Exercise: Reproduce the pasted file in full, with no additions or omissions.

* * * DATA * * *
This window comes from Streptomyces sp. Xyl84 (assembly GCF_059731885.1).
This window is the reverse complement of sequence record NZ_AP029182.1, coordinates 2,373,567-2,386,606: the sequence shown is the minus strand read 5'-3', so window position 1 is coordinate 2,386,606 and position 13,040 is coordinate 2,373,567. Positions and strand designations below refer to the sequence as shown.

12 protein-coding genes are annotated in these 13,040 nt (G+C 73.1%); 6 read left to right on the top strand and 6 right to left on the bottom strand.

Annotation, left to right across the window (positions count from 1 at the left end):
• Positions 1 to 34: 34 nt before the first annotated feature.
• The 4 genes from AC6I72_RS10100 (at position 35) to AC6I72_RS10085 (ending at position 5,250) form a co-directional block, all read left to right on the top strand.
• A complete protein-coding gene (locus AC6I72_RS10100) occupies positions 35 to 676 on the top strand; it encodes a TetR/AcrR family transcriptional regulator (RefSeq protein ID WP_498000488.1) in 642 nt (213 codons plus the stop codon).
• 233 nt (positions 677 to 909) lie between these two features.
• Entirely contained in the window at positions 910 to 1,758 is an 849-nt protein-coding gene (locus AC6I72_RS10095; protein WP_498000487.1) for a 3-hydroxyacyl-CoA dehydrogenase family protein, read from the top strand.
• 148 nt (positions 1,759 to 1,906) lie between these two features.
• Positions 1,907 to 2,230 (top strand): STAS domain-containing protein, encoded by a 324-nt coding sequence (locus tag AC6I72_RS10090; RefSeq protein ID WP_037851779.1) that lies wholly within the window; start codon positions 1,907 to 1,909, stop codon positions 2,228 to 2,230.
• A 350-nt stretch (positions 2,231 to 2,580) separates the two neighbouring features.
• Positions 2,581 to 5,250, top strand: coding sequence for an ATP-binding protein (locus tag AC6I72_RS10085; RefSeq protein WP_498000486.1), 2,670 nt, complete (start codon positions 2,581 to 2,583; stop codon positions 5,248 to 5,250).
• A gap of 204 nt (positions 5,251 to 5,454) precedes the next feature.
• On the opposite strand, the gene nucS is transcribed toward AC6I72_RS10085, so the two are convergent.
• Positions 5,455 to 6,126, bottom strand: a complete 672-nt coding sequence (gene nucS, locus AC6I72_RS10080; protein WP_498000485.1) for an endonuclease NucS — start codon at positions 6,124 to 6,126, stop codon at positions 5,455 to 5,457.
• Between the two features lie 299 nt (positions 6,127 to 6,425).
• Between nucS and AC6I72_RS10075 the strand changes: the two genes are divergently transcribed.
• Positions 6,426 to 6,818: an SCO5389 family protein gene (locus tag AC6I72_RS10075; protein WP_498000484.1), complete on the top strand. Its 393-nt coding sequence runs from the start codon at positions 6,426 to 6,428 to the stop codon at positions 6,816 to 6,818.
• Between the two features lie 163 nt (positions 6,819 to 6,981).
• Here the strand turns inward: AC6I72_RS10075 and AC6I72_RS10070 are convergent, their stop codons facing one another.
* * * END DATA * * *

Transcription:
This window comes from Streptomyces sp. Xyl84 (assembly GCF_059731885.1).
This window is the reverse complement of sequence record NZ_AP029182.1, coordinates 2,373,567-2,386,606: the sequence shown is the minus strand read 5'-3', so window position 1 is coordinate 2,386,606 and position 13,040 is coordinate 2,373,567. Positions and strand designations below refer to the sequence as shown.

12 protein-coding genes are annotated in these 13,040 nt (G+C 73.1%); 6 read left to right on the top strand and 6 right to left on the bottom strand.

Annotation, left to right across the window (positions count from 1 at the left end):
• Positions 1 to 34: 34 nt before the first annotated feature.
• The 4 genes from AC6I72_RS10100 (at position 35) to AC6I72_RS10085 (ending at position 5,250) form a co-directional block, all read left to right on the top strand.
• A complete protein-coding gene (locus AC6I72_RS10100) occupies positions 35 to 676 on the top strand; it encodes a TetR/AcrR family transcriptional regulator (RefSeq protein ID WP_498000488.1) in 642 nt (213 codons plus the stop codon).
• 233 nt (positions 677 to 909) lie between these two features.
• Entirely contained in the window at positions 910 to 1,758 is an 849-nt protein-coding gene (locus AC6I72_RS10095; protein WP_498000487.1) for a 3-hydroxyacyl-CoA dehydrogenase family protein, read from the top strand.
• 148 nt (positions 1,759 to 1,906) lie between these two features.
• Positions 1,907 to 2,230 (top strand): STAS domain-containing protein, encoded by a 324-nt coding sequence (locus tag AC6I72_RS10090; RefSeq protein ID WP_037851779.1) that lies wholly within the window; start codon positions 1,907 to 1,909, stop codon positions 2,228 to 2,230.
• A 350-nt stretch (positions 2,231 to 2,580) separates the two neighbouring features.
• Positions 2,581 to 5,250, top strand: coding sequence for an ATP-binding protein (locus tag AC6I72_RS10085; RefSeq protein WP_498000486.1), 2,670 nt, complete (start codon positions 2,581 to 2,583; stop codon positions 5,248 to 5,250).
• A gap of 204 nt (positions 5,251 to 5,454) precedes the next feature.
• On the opposite strand, the gene nucS is transcribed toward AC6I72_RS10085, so the two are convergent.
• Positions 5,455 to 6,126, bottom strand: a complete 672-nt coding sequence (gene nucS, locus AC6I72_RS10080; protein WP_498000485.1) for an endonuclease NucS — start codon at positions 6,124 to 6,126, stop codon at positions 5,455 to 5,457.
• Between the two features lie 299 nt (positions 6,127 to 6,425).
• Between nucS and AC6I72_RS10075 the strand changes: the two genes are divergently transcribed.
• Positions 6,426 to 6,818: an SCO5389 family protein gene (locus tag AC6I72_RS10075; protein WP_498000484.1), complete on the top strand. Its 393-nt coding sequence runs from the start codon at positions 6,426 to 6,428 to the stop codon at positions 6,816 to 6,818.
• Between the two features lie 163 nt (positions 6,819 to 6,981).
• Here the strand turns inward: AC6I72_RS10075 and AC6I72_RS10070 are convergent, their stop codons facing one another.